Tailored Cardiovascular Medicine, Care, and Recovery
Cardiovascular disease does not affect everyone the same way. An individual’s susceptibility to disease, response to treatment, and likelihood of survival are partly inherited. Environmental factors (for instance, diet, exercise, and whether or not the person smokes) have an impact, as well. Yet, treatment of cardiovascular disease is too often one-size-fits-all. UCLA takes a different approach. We tailor research, care, and recovery to match an individual’s unique genetics and lifestyle.
Evidenced-Based Cardiovascular Medicine
The first step toward individualized medicine is to make sure patients receive the treatment options that have already been developed and are available. UCLA has long been a leader in evidence-based medicine for cardiovascular care.
The key to success is to make sure patients are receiving the benefits of prior discoveries. Dr. Gregg C. Fonarow notes that without a system in place to make sure that happens, it can take 10 to 15 years from discovery until definitive proof that a therapy improves outcomes for patients.
Although this problem exists worldwide in health care systems, it may be most recognized in cardiology, given the number of very beneficial therapies that exist.
Dr. Boback Ziaeian, uses clinical trials not only to distinguish effective versus ineffective therapies, but scrutinizes data to identify a precision medicine approach tailored towards specific individuals benefiting most from effective therapies. Dr. Ziaeian uses such rigorous scientifically-validated approaches to inform the scientific and clinical community by writing evidence-based guidelines for treating patients.
Precision-based medicine is here to stay and forms the next frontier of providing effective therapies to all, says Dr. Arjun Deb, director of the UCLA Cardiovascular Theme. Just as the same disease may manifest itself with very different presentations in two different individuals, so can therapy. Precision medicine will help us to understand who can benefit most from certain therapies or who we should be more concerned about accelerated disease progression. The UCLA Cardiovascular Theme is using emerging technologies available at UCLA to champion such individualized medicine approaches.
The Precision Health and Institute for Precision Health at UCLA is linking the electronic health record to genetic information of patients. This will enable researchers to determine how common variants in the genetic code affect risk for common diseases as well as determine effectiveness of therapies for common diseases such as diabetes and hypertension.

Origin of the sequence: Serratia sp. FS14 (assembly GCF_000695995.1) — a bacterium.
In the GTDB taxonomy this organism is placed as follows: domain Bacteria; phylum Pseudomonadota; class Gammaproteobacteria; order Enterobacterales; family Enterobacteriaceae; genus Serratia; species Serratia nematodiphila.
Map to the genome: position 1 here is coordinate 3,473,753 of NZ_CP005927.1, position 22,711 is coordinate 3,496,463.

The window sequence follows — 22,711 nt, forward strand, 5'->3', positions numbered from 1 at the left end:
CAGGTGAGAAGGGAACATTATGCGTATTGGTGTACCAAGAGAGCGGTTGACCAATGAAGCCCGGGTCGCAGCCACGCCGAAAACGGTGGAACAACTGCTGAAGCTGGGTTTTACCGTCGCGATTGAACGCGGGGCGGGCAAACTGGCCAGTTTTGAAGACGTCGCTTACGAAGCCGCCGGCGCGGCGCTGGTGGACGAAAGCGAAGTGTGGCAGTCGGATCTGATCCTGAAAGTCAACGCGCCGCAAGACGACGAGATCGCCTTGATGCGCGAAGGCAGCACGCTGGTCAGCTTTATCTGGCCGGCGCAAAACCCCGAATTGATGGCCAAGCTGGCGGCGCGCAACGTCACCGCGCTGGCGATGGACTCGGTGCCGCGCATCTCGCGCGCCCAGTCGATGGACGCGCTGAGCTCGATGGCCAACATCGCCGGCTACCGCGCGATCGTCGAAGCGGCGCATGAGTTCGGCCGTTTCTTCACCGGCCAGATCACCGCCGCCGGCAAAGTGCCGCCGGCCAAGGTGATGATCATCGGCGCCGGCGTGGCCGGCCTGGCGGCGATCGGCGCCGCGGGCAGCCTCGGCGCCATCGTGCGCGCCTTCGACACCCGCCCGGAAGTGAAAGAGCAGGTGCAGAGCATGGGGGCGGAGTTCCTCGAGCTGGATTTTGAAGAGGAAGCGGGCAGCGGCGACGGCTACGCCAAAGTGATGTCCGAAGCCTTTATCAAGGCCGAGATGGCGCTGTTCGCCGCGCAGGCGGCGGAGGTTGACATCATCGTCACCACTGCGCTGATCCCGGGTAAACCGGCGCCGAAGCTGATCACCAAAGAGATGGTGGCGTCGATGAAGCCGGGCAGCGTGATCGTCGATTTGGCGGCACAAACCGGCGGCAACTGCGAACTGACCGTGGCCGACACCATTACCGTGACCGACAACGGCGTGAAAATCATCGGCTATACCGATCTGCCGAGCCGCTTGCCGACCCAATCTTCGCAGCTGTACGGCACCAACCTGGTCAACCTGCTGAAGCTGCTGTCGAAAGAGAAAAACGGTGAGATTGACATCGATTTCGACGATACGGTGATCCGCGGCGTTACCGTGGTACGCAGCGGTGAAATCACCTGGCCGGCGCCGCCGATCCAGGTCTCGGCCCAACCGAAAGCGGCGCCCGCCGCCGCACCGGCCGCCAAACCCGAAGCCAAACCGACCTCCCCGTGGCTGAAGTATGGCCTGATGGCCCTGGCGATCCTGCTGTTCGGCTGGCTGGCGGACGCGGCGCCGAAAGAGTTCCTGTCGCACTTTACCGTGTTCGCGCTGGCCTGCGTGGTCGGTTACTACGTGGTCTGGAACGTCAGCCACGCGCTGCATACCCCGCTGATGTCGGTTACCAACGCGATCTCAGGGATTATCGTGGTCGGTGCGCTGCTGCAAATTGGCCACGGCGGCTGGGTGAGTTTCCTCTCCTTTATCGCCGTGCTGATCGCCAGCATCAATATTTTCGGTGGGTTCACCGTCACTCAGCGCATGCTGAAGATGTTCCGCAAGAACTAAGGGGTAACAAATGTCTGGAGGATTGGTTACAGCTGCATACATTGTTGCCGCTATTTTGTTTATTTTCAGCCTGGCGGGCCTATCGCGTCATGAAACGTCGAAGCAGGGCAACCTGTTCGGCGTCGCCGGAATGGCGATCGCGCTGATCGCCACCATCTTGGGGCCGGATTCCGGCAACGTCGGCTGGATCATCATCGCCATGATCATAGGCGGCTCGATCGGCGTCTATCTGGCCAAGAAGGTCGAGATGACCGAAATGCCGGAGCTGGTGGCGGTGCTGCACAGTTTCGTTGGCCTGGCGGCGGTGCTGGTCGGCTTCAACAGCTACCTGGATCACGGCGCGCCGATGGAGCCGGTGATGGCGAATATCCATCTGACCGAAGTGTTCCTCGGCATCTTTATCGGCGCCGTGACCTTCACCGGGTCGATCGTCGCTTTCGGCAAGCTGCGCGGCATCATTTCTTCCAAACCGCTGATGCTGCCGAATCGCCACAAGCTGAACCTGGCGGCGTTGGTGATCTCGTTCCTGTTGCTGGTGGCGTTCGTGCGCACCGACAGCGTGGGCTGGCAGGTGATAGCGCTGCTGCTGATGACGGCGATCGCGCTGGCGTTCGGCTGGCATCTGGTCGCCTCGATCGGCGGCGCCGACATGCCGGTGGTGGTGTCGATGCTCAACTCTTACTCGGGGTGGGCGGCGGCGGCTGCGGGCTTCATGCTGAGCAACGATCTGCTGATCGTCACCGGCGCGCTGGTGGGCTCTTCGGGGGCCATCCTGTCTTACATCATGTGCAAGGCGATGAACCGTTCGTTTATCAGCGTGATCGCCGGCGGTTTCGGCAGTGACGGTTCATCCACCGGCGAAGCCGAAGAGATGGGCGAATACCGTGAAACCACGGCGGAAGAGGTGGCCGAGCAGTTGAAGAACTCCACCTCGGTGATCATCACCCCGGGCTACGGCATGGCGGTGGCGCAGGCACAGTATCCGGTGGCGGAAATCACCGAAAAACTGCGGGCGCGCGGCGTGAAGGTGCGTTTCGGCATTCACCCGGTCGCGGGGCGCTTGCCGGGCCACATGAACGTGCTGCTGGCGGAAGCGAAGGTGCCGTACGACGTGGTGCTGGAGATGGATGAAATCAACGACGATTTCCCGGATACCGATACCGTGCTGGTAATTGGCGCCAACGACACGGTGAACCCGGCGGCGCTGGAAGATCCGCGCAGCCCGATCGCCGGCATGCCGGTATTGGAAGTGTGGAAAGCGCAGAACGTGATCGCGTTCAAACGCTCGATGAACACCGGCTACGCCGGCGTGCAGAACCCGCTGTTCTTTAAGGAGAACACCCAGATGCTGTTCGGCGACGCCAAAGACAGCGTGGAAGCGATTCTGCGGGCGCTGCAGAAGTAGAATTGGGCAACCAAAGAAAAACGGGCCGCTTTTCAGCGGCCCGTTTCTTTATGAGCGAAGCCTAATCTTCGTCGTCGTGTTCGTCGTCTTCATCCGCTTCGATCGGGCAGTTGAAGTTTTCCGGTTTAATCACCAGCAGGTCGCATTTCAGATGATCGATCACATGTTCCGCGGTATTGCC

Soon, all patients who visit a UCLA clinic or hospital will have the chance for their genomes to be scanned for disease markers. Ultimately, the genome scan will:
- Help researchers understand how molecular features (genes, proteins, and other molecules) can be linked with physiological measurements of the function of patients’ hearts and blood vessels
- Provide information that can fundamentally change the way researchers study the cardiovascular system
- Alter the way a person’s physician manages their health to prevent and treat disease
- Become part of medical diagnosis and clinical decision-making
Discovery Science for the Next Generation of Cardiovascular Disease Cures
It will not be possible, physicians explain, to treat every single patient uniquely. But the big difference from current practice is that patients will likely fit into categories of treatment.
Dr. Tom Vondriska, professor of anesthesiology and physiology, says it would be impossible to come up with more than 300 million unique pairs of shoes to perfectly fit everyone in the United States. Offering only small, medium and large sizes wouldn’t work, either.
“If you had 10 sizes, you could make shoes that would be comfortable for probably about 99% of the population,” Vondriska says. “That is what we are trying to do with our approach to cardiovascular disease at UCLA: assign patients to the right group so that we can accurately diagnose and treat their conditions, and thereby dramatically improve quality of life and survival. Our approach at UCLA is to leverage multiple so-called “-omics technologies,” including genomics, epigenomics and proteomics, in models systems and human populations, to discover the molecular signatures of health and disease. We can then use this high resolution information to more effectively care for patients.”
Individualized Care In Action
Today, UCLA’s adult congenital heart disease clinic is one of the largest in the United States. The “UCLA difference” can be seen clearly when heart surgeon Dr. Jamil Aboulhosn operates on an adult with an inherited heart condition.
Each patient has unique anatomical and physiological problems. Dr. Aboulhosn and his colleagues address these patients’ individual situations by: